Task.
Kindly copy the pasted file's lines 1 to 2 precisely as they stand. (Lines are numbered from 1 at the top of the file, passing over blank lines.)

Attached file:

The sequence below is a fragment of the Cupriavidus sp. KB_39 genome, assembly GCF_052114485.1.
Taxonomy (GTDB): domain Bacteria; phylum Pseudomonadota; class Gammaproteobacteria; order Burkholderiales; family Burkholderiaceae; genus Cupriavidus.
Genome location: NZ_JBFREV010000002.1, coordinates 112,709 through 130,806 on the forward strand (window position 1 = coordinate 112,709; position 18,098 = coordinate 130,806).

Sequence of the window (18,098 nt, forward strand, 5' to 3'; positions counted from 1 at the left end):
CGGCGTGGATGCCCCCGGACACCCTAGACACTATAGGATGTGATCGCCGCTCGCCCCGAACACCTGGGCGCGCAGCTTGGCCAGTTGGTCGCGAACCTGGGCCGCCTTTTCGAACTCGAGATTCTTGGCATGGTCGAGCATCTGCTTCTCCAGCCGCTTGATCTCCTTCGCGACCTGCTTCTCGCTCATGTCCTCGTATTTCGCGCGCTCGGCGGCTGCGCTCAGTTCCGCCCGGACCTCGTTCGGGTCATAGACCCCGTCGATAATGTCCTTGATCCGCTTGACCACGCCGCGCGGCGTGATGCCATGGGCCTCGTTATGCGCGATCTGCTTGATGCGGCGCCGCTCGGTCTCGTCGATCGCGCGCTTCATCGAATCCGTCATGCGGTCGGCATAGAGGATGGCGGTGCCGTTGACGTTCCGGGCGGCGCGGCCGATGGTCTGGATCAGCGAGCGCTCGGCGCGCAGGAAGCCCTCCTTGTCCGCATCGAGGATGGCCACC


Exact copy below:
The sequence below is a fragment of the Cupriavidus sp. KB_39 genome, assembly GCF_052114485.1.
Taxonomy (GTDB): domain Bacteria; phylum Pseudomonadota; class Gammaproteobacteria; order Burkholderiales; family Burkholderiaceae; genus Cupriavidus.